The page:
I can’t feel sadness, anger, or fear. I can’t feel anything. I’ve grown talented at pretending.
Elizabeth Caldwell doesn’t feel emotions . . . she sees them in human form. Longing hovers around the shy, adoring boy at school. Courage materializes beside her dying friend. Fury and Resentment visit her abusive home. They’ve all given up on Elizabeth because she doesn’t succumb to their touch. All, that is, except beautiful Fear, who sometimes torments her and other times plays her compassionate savior. He’s obsessed with finding the answer to one question: What happened to Elizabeth to make her this way?
They both sense that the key to Elizabeth’s condition is somehow connected to the paintings of her dreams, which show visions of death and grief that raise more questions than answers. But as a shadowy menace begins to stalk her, Elizabeth’s very survival depends on discovering the truth about herself. When it matters most, she may not be able to rely on Fear to save her.
We all thought 2013 was over, and technically, by the time that I publish this itsy bitsy review of mine, it will be… but for me, right now, it’s 5:12PM on New Years Eve, and while I can be drinking champagne with the family, or preparing for all the exciting New Years festivities, I’m writing a review of the single-handedly most enjoyable book of 2013. You’d say it might be a bit too late to say that, but I say that there’s approximately six hours and forty-eight minutes left of 2013 and I am not one to take defeat so easily. On that note, Some Quiet Place also wins the award for being the most surprising book of the year. Much like the few I can name before its kind(Doon, Control), SQP did a wondrous job of alluding me into thinking I’d end up writing another drab review, only to find that not all of 2013’s haul is absolute crap. Excuse my language. Or don’t. I don’t know.
Now, where can I start? Well, first and foremost, I don’t think I’ve ever actually been so torn between love interests in my life. Usually I come across a set of characters, pick a side, and stick it through till the end. Team Switzerland I have never been, until, of course, this baby came along. Though, I did feel it ended the way it should have regarding romantic elements. Our pair of boo bears were both wonderful in their own ways, but I will admit that one seemed to have some sort of heightened inclination about him, tehe. As for our brokenhearted boy, I lovingly hope that Sutton decides to go on and pursue the rest of his story because a boy as perfect as that is yet to be through in the dating world. Also, I feel the need to add that I was continuously picturing Jack Frost from Rise of The Guardians as Fear and regret nothing. Is that sad? Only a little, right? I mean, look at that face and tell me you don’t feel something.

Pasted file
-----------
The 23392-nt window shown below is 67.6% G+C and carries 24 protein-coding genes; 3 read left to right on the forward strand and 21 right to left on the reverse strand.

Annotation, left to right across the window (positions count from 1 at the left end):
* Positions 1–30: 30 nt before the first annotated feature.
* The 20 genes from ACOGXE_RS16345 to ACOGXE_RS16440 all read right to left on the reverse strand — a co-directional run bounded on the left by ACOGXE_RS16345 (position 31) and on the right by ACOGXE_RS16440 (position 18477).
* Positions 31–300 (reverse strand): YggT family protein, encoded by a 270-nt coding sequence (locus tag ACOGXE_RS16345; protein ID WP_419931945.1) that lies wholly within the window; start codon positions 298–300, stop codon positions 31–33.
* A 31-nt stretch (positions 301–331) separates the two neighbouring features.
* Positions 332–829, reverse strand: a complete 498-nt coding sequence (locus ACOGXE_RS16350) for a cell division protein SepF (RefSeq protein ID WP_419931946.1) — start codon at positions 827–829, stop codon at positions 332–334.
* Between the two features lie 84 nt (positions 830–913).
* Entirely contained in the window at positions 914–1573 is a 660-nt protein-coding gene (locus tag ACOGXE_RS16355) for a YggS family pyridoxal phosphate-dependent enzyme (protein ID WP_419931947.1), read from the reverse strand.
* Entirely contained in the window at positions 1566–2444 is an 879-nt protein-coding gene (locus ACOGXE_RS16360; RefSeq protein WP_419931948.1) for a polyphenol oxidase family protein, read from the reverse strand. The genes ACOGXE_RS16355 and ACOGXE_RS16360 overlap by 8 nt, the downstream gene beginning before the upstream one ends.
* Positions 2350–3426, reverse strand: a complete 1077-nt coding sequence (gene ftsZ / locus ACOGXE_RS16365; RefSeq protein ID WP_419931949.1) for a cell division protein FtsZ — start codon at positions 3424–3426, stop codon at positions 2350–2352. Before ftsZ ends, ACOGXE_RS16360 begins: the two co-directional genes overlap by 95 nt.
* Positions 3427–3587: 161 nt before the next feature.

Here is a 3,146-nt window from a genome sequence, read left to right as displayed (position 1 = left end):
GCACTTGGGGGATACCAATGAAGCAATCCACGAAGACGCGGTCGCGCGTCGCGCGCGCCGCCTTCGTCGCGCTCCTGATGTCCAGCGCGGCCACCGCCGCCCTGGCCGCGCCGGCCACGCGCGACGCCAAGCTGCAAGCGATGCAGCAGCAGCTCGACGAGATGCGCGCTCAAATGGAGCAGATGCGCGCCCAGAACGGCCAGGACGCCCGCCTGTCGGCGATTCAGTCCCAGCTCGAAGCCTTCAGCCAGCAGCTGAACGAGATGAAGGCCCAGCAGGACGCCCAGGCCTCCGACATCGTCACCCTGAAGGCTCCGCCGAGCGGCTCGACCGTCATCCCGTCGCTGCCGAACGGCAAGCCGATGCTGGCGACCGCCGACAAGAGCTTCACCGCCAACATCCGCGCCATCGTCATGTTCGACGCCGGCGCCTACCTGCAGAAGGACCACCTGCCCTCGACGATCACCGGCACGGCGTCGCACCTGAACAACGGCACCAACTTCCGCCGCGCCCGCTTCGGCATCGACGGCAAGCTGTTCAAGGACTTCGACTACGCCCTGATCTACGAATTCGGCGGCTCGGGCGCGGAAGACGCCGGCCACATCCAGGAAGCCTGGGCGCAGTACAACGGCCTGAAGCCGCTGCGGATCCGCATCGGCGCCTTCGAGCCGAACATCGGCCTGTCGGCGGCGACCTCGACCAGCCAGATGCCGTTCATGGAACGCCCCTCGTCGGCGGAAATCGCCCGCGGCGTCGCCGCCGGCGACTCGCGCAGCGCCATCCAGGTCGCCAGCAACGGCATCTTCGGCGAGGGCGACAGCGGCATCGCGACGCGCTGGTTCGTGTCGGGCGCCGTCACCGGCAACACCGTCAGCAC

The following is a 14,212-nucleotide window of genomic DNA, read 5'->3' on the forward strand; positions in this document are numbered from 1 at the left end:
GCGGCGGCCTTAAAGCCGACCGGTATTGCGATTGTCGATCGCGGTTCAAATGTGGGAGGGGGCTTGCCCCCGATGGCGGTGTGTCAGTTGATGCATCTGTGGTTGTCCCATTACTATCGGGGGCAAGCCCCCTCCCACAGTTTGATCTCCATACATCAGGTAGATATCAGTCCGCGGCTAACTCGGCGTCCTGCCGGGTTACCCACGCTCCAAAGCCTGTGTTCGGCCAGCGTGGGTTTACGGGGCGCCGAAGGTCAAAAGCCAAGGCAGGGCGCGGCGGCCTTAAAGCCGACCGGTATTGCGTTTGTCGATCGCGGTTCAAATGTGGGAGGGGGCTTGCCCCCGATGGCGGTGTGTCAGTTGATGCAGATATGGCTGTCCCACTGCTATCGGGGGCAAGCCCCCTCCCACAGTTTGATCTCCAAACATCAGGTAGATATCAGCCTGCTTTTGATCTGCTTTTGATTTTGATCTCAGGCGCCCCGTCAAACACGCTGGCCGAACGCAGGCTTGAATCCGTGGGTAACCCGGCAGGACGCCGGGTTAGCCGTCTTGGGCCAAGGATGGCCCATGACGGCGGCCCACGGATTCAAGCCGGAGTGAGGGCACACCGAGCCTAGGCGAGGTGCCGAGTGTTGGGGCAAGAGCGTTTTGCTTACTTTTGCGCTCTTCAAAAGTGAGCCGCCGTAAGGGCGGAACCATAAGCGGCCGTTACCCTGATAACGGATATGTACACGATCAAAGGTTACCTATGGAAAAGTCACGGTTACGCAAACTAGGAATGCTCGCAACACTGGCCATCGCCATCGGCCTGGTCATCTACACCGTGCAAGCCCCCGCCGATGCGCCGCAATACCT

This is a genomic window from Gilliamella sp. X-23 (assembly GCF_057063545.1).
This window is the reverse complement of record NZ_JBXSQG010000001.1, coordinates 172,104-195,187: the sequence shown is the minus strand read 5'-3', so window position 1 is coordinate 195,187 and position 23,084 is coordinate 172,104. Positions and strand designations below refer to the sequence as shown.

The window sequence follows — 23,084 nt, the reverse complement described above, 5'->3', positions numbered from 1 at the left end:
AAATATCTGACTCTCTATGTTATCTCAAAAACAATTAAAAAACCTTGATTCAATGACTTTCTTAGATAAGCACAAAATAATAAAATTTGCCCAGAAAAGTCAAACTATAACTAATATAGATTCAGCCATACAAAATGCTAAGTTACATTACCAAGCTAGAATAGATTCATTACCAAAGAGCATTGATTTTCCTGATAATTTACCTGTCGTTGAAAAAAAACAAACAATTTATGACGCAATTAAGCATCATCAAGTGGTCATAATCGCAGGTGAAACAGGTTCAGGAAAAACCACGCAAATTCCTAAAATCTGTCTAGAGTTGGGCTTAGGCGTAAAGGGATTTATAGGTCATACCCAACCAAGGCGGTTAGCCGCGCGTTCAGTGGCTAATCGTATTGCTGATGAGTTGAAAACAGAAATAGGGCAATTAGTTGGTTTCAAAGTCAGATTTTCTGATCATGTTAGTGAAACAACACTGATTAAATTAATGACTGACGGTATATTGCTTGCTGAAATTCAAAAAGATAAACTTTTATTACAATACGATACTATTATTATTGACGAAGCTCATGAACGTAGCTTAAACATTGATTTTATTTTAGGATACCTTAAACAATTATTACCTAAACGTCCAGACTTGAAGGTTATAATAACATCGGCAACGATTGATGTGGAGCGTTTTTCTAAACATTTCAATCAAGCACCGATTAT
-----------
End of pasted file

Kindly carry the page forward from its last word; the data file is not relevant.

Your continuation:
if you look close enough there are even little snowflakes in his eyes, I mean, come on.
Drama? For someone who doesn’t feel a thing, I’ve never seen so much of it, and have absolutely indulged in the torture. Kelsey has such a great way of developing plot, and characters. Mystery was ever present and probably my favorite thing about the novel as a whole. It was really fun having to constantly set the book down and think about where it’s going for once. The story was extremely refreshing and I hope in 2014 we start seeing a lot more of this sort of individuality.
The character relationships in Some Quiet Place were all so fragile and experiencing things in the perspective of someone who has the inability to feel any sort of emotions was unsurprisingly introspective. Seeing Elizabeth’s reactions to family life and and small-town living issues was somewhat relatable and not so much, in different standpoints. Elizabeth’s relationship with Maggie tore my heart apart and at the same time enlightened me knowing that Elizabeth had such a great companion. Elizabeth’s connection to both Fear and Joshua was heartwarming and I totally admire the fact that Sutton took the time to develop friendships before anything turned romantic.
The way things left off was realistic enough with just a pinch of fairytale-isticness that has left me with double happiness. Kelsey Sutton has won unconditional immunity from me; after Some Quiet Place I’ll be sure to read anything she writes.
And as it should, 2013’s last Read of the Week goes out with a bang.